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PLAN OF THE RUINS.

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CHAPTER XX.

Plan of the Ruins.-Pyramidal Structure.-A Building.–Stucco Ornaments. Human Figures.-Tablets.-Remarkable Hieroglyphics.- Range of Pillars.Stone Terrace.--Another Building.--A large Tablet.- A Cross.--Conjectures in regard to this Cross. Beautiful Sculpture.-A Platform.-Curious Devices.-A Statue.- Another Pyramidal Structure, surmounted by a Building.Corridors.— A curious Bas-relief.–Stone Tablets, with Figures in Bas-relief.Tablets and Figures. The Oratorio.-More Pyramidal Structures and Buildings.-Extent of the Ruins.—These Ruins the Remains of a polished and peculiar People.--Antiquity of Palenque.

The plan opposite indicates the position of all the buildings which have been discovered at Palenque. There are remains of others in the same vicinity, but so utterly dilapidated that we have not thought it worth while to give any description of them, nor even to in. dicate their places on the plan.

From the palace no other building is visible. Passing out by what is called the subterraneous passage, you descend the southwest corner of the terrace, and at the foot immediately commence ascending a ruined pyramidal structure, which appears once to have had steps on all its sides. These steps have been thrown down by the trees, and it is necessary to clamber over stones, aiding the feet by clinging to the branches. The ascent is so steep, that if the first man displaces a stone it bounds down the side of the pyramid, and wo to those behind. About half way up, through openings in the trees, is seen the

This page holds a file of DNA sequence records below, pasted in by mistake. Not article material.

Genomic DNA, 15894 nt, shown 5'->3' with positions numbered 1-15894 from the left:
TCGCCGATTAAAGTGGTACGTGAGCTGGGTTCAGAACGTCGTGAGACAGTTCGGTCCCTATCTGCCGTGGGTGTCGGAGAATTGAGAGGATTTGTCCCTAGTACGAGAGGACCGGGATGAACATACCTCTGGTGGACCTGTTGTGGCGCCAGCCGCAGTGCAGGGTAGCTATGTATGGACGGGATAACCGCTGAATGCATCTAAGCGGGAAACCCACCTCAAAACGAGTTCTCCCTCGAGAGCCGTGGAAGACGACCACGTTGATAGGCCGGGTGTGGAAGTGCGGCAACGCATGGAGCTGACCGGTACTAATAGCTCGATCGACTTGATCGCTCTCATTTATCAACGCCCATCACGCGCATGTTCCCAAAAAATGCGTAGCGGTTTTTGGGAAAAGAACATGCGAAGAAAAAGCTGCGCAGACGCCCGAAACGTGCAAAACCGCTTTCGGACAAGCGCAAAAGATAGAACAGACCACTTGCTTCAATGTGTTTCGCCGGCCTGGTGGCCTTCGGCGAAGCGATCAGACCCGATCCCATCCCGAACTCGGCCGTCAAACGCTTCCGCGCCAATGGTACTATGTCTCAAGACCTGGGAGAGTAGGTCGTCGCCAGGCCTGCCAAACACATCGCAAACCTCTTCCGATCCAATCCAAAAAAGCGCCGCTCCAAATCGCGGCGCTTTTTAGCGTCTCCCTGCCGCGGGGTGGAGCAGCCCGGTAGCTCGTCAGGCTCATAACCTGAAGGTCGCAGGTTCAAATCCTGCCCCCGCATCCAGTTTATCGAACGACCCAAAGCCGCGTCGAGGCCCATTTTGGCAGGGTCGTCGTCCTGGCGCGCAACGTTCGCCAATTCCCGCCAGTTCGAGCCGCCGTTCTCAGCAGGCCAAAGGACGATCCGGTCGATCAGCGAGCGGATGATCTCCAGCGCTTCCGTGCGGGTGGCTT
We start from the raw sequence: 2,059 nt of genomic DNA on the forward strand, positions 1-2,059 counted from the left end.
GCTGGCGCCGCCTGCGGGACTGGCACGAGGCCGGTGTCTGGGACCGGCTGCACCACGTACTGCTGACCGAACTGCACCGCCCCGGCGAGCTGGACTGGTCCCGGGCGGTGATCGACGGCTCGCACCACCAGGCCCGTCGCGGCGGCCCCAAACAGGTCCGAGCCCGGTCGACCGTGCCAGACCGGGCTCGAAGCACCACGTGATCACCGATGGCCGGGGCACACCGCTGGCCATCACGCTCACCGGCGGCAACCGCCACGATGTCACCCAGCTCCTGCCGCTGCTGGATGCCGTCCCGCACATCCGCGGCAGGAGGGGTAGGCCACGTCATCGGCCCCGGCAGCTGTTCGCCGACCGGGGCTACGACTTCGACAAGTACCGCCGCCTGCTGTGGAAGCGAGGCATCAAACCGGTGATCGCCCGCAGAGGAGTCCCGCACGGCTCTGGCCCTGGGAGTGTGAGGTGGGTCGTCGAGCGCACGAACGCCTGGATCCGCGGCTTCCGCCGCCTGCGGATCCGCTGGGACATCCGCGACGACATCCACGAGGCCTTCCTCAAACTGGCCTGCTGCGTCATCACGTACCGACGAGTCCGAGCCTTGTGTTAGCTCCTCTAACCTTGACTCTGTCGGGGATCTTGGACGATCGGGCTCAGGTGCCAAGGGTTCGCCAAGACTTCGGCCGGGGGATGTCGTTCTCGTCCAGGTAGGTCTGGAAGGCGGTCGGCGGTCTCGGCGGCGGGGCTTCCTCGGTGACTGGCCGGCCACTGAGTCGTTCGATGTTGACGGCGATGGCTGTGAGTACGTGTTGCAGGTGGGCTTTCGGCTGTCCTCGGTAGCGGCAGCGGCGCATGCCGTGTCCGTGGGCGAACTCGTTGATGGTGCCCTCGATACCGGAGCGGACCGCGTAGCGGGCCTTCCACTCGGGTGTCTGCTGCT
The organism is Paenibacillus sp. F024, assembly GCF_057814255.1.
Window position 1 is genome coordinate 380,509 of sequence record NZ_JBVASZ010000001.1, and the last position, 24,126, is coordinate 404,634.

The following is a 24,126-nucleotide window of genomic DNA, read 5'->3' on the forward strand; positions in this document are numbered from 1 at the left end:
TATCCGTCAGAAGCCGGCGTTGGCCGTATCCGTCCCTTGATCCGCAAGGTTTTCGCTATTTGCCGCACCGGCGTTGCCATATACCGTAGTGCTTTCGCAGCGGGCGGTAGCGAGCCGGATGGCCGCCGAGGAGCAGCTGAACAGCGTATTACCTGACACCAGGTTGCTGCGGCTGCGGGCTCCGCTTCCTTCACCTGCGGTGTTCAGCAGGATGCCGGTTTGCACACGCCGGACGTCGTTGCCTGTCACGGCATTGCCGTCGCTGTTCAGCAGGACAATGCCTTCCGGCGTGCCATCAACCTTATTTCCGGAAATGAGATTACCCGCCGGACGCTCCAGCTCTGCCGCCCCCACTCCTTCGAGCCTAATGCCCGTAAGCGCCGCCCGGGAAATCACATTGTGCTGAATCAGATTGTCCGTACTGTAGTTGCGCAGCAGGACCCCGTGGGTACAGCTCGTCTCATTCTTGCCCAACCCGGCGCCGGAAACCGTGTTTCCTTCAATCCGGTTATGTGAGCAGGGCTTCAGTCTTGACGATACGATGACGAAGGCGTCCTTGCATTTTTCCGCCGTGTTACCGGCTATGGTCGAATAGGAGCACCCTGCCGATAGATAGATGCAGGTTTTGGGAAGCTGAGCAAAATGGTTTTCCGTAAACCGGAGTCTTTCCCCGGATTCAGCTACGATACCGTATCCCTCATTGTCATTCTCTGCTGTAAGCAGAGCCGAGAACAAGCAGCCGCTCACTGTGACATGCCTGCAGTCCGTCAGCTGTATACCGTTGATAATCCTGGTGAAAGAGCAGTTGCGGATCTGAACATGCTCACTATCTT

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building represented in the engraving opposite. The height of the structure on which it stands is one hundred and ten feet on the slope. The engravings represent the actual condition of the building, surrounded and overgrown by trees, but no description and no drawing can give effect to the moral sublimity of the spectacle. From the multiplicity of engravings required to illustrate the architecture and arts of this unknown people, I have omitted a series of views, exhibiting the most picturesque and striking subjects that ever presented themselves to the pencil of an artist. The ruins and the forest made the deep and abiding impression upon our minds; but our object is to present the building as restored, as subjects for speculation and comparison with the architecture of other lands and times. The supposed restorations were made after a careful examination, and in each case the reader will see precisely what we had to guide us in making them. I must remark, however, that the buildings are the only parts which we attempted to restore; the specimens of sculpture and stuccoed ornaments were drawn as we found them.

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